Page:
A couple of weeks back, we ran a news story about a city proposal to give police the power to issue tickets for littering on the spot. Anyone who has walked down Laugavegur on a Sunday morning probably understands the motivation behind such a proposal. The photo we ran with the story showed the aftermath of Independence Day celebrations on Austurstræti, to which one astute reader commented, “That’s funny. I’m seeing a lot of trash there, but no trash cans.”
Therein lies part of the problem: the city is woefully lacking in trashcans. While it can be argued that all one needs to do is walk a few metres before finding one, there’s one thing you definitely won’t find and that’s a public recycling bin.
LAGGING BEHIND IN RECYCLING
Recycling is a relatively new concept in Iceland. Karl Sigurðsson, chairperson of the Environmental and Traffic Committee for the city, admitted when he spoke to us that, “We are lagging a bit behind other nations, such as Sweden and Germany in the area of recycling. It’s not very advanced.”
This is certainly the case for those of us living downtown. It is possible to find some recycling dumpsters here and there—on Skúlagata, for example, there are bins for paper and milk cartons—but for the most part, making the effort to recycle your waste is quite a challenge.
In order for city residents to effectively recycle, they first need to sort their own recyclables. Perhaps a minor inconvenience, but in other countries—such as in the province of Québec, Canada—all recyclables can be placed in a single bin, which a special recyclables garbage truck collects curb side. In Iceland, however, city residents must transport their own recyclables to a recycling centre, such as Sorpa. There is exactly one Sorpa in 101 Reykjavík (on Eggertsgata), three on the west side of town, and five on the immediate east side of town. And if you don’t have a car, good luck.
Having to sort and transport one’s own recyclables may explain why there is so little enthusiasm for the process, and why most recyclables seem to be bottles and cans collected directly from trashcans by people hoping to trade them for cash. Karl is aware of this and says that the number of people actively recycling in the city are “few and far between.” Considering the drawbacks of the current system, he says the city has a plan in place to change this.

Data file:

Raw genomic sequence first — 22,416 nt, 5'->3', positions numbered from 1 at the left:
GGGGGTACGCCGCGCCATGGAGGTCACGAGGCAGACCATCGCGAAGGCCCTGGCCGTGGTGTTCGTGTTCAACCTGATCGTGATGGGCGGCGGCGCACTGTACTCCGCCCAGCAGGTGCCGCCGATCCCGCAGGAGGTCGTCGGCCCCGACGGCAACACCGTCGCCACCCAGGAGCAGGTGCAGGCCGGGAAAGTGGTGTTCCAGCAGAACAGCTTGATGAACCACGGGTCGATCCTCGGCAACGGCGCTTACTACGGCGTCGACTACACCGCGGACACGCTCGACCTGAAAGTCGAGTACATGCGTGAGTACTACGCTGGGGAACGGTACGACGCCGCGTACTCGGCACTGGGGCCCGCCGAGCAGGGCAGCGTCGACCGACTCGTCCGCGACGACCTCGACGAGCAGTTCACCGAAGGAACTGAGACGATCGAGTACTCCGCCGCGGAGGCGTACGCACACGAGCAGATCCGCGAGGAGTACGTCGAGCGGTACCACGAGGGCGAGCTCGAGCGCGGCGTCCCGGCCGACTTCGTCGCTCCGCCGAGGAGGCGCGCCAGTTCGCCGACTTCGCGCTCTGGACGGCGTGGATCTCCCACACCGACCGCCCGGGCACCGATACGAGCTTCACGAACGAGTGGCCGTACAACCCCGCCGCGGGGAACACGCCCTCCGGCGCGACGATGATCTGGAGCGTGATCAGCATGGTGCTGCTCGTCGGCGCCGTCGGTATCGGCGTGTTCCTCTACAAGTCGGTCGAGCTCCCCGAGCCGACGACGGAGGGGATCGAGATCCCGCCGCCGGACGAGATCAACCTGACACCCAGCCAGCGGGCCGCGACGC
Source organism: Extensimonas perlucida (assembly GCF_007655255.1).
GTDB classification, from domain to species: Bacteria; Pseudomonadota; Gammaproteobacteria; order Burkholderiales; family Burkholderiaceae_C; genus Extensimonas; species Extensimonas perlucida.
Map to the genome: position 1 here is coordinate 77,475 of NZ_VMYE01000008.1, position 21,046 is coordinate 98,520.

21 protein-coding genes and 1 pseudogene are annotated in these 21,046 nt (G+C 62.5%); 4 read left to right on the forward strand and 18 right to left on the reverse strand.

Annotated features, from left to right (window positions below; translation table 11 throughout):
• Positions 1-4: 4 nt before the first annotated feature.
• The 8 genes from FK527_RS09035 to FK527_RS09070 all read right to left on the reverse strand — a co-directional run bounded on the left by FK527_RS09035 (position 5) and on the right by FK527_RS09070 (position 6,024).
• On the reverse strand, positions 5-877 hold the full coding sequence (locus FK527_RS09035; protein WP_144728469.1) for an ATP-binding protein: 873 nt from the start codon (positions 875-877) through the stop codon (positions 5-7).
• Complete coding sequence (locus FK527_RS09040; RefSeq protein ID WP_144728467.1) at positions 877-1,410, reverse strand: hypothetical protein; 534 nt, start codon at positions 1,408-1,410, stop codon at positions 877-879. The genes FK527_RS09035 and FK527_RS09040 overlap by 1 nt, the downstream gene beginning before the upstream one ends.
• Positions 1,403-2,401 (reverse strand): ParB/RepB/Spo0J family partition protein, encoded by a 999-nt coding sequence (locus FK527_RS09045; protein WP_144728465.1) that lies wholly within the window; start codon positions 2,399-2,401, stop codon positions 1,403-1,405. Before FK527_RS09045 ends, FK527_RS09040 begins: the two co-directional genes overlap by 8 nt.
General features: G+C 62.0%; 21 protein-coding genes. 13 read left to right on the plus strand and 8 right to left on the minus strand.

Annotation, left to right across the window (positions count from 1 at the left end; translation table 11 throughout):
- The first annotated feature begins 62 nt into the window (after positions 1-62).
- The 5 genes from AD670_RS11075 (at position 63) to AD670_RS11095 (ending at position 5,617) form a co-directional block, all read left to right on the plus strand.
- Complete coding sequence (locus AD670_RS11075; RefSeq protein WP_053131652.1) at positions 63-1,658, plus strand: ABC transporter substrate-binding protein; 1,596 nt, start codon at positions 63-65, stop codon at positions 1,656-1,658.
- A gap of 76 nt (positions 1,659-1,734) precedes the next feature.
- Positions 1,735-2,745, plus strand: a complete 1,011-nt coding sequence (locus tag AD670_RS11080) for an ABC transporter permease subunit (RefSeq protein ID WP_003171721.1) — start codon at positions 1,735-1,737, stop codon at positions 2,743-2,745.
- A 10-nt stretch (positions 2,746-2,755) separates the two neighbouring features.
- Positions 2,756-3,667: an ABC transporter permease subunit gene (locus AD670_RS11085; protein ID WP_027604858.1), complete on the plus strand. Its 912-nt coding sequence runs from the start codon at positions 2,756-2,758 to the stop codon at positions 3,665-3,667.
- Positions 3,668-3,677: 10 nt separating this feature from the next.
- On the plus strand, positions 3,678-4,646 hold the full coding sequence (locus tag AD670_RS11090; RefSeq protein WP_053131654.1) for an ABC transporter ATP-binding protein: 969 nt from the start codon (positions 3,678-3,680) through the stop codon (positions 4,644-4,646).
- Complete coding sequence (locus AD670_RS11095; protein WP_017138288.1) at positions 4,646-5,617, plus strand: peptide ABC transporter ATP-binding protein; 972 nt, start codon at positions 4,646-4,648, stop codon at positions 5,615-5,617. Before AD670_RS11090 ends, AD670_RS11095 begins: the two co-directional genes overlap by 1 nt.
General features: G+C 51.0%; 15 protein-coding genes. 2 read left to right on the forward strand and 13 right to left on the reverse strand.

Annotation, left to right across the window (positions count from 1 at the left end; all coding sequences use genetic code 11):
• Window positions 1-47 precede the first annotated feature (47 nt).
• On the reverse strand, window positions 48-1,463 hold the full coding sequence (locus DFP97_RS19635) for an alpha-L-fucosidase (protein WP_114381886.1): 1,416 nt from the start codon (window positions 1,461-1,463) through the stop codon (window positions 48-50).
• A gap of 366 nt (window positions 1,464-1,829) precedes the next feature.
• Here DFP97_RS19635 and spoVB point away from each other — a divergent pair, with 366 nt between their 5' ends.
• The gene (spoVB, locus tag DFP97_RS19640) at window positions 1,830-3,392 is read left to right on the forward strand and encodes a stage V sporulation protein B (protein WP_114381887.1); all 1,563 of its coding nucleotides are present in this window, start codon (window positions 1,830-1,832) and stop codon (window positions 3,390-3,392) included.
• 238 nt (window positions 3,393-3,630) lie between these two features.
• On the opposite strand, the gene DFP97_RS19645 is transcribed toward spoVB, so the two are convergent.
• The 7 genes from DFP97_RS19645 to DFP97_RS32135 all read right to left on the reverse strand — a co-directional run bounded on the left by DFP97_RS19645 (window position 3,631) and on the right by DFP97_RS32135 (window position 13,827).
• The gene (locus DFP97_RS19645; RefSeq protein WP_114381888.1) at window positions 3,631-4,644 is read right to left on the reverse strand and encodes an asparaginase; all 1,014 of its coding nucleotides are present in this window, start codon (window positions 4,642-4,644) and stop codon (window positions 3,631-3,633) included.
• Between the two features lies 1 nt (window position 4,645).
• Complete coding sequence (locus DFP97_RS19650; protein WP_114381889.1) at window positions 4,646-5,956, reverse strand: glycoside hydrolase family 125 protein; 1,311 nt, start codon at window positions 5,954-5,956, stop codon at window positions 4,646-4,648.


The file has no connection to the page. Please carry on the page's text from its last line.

THE CITY’S PLAN TO CATCH UP
The plan—which begins later this year and extends into 2013—is still in the tentative stages, so details such as exactly when different stages will be implemented and how much they will cost have not been fully worked out. But here’s the thumbnail sketch of how the city intends to confront the recycling problem:
First and foremost, city officials want to issue a recycling bin to every city resident. Whether residents will have to pay for these out of pocket, or whether they will be funded through the budget, has not yet been decided, but Karl says the target is to initiate this before the end of this year.
City residents will still be encouraged to sort their own recyclables, beginning with separating paper and plastic from regular trash. In the next stage of implementation, items such as metal and glass will be added to the list, followed by organic matter, by 2013.
As with other municipal systems that affect surrounding communities, such as the bus system, the city wants to be sure that towns in the capital area follow the same example. Such a system, in its completely realised form, would bring curb side recycling services to over half the population of the country.
At a time when budget cuts are the order of the day, these broad steps over a period of two years is pretty ambitious, but Karl says it’s a subject close to his heart. “We have employees constantly working on ideas [for recycling],” he says. “We’re a little behind, but we will catch up. We don’t want to be the laughing stock of Europe.”
Karl emphasises that the plan is far from a top-down process. He encourages all residents of Reykjavík and surrounding areas to submit their own ideas and questions to the city by emailing firstname.lastname@example.org.
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